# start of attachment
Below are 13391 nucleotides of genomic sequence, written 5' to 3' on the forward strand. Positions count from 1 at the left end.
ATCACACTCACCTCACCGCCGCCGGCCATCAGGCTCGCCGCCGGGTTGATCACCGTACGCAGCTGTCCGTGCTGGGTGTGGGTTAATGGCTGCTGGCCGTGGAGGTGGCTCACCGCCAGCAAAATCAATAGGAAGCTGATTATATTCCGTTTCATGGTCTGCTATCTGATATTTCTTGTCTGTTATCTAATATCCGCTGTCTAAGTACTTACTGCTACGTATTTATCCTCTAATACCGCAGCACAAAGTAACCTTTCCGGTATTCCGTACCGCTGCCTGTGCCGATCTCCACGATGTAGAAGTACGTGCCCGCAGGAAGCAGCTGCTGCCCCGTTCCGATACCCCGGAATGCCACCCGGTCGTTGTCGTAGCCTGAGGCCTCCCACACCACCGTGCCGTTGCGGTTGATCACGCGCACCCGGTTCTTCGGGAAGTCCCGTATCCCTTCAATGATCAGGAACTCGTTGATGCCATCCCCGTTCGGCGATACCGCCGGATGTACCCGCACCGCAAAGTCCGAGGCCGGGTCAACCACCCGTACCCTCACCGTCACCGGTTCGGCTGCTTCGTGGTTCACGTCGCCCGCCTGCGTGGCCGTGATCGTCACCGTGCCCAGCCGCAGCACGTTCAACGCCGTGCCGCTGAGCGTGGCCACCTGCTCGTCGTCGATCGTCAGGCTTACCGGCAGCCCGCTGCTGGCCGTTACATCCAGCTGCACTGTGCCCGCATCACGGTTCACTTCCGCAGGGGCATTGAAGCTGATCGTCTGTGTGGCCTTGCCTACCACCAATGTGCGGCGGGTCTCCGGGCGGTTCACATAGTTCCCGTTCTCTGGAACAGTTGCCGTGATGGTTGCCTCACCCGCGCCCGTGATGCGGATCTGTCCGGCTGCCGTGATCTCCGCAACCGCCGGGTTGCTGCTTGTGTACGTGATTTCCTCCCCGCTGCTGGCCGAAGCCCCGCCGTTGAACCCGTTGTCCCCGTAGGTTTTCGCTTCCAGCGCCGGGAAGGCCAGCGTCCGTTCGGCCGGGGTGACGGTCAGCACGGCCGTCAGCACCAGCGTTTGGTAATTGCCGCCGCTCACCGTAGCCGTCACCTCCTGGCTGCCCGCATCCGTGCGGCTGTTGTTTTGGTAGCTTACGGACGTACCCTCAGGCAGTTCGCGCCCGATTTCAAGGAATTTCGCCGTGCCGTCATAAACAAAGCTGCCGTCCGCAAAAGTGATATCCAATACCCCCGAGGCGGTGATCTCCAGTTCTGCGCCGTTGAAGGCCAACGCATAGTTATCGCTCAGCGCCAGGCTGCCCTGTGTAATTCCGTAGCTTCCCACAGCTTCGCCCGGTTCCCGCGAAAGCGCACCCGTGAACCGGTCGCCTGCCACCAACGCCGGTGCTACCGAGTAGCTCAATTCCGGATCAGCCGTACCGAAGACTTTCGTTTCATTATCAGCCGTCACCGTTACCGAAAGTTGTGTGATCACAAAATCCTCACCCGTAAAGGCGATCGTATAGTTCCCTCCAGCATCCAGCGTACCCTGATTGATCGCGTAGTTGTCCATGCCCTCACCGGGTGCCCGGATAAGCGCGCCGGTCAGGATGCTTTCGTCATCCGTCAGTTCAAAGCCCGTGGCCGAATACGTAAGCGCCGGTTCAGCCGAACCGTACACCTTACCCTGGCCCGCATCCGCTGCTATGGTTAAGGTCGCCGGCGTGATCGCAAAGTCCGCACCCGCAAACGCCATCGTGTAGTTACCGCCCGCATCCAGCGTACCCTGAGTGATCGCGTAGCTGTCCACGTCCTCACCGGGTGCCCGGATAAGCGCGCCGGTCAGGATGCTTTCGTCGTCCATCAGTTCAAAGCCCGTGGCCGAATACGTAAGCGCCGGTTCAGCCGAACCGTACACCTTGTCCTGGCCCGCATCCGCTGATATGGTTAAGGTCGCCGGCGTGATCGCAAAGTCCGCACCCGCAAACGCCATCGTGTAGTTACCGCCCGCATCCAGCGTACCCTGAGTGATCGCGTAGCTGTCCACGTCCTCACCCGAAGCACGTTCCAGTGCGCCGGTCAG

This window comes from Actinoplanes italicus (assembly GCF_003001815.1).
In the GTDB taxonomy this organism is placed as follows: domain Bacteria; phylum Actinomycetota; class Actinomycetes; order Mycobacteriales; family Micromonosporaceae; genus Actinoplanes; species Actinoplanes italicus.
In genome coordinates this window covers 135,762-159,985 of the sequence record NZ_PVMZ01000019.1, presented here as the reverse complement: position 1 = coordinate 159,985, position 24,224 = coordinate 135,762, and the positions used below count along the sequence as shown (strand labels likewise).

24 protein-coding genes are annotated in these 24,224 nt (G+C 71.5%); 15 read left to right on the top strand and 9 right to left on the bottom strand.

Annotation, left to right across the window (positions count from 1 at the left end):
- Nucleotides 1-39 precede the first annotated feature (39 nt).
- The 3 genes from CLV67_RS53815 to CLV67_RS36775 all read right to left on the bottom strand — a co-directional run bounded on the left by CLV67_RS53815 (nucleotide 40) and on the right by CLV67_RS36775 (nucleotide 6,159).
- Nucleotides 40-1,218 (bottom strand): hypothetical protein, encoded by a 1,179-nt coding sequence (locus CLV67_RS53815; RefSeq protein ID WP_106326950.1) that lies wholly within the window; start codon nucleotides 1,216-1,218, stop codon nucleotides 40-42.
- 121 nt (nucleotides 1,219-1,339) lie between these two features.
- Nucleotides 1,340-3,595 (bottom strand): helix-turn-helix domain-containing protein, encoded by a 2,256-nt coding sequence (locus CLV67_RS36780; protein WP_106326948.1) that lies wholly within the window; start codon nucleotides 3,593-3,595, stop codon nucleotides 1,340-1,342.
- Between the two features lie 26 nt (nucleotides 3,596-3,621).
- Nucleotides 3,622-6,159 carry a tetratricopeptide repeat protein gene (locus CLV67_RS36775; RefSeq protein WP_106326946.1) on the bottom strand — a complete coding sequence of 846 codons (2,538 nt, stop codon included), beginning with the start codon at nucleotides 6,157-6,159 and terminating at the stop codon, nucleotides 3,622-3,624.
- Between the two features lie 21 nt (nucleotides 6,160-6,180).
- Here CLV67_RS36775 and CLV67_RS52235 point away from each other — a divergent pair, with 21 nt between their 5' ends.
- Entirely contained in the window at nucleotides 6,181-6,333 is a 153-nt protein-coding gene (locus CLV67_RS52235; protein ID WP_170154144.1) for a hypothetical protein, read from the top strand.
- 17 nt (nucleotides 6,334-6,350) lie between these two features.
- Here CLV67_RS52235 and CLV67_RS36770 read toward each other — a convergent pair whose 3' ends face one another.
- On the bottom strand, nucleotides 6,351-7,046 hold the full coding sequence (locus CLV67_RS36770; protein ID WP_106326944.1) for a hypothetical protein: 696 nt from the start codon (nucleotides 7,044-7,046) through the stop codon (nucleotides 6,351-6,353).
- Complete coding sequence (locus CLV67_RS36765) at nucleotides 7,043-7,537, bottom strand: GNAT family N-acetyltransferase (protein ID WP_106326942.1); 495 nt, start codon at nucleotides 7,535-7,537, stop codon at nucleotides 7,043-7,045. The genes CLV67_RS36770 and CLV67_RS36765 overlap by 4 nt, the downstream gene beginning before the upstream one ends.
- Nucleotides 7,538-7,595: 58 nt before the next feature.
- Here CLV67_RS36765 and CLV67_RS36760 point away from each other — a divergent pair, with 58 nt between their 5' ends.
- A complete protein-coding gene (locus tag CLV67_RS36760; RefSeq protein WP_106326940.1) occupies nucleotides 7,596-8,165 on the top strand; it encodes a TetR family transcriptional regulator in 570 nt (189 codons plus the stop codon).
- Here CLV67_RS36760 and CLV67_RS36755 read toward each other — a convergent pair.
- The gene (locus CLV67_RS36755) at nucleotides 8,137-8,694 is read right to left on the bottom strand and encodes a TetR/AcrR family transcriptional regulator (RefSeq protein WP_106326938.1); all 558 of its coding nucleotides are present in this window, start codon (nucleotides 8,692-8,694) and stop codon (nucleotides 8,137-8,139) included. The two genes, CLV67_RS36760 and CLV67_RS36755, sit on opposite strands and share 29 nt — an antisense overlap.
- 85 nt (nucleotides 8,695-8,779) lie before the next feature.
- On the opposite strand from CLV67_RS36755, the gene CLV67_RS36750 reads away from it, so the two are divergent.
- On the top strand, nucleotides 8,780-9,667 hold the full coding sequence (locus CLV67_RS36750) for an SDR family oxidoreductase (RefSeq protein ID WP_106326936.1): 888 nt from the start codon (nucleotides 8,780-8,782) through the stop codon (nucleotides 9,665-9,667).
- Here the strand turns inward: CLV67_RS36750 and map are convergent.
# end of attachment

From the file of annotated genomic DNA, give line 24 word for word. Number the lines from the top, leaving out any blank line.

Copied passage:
- A complete protein-coding gene (locus tag CLV67_RS36760; RefSeq protein WP_106326940.1) occupies nucleotides 7,596-8,165 on the top strand; it encodes a TetR family transcriptional regulator in 570 nt (189 codons plus the stop codon).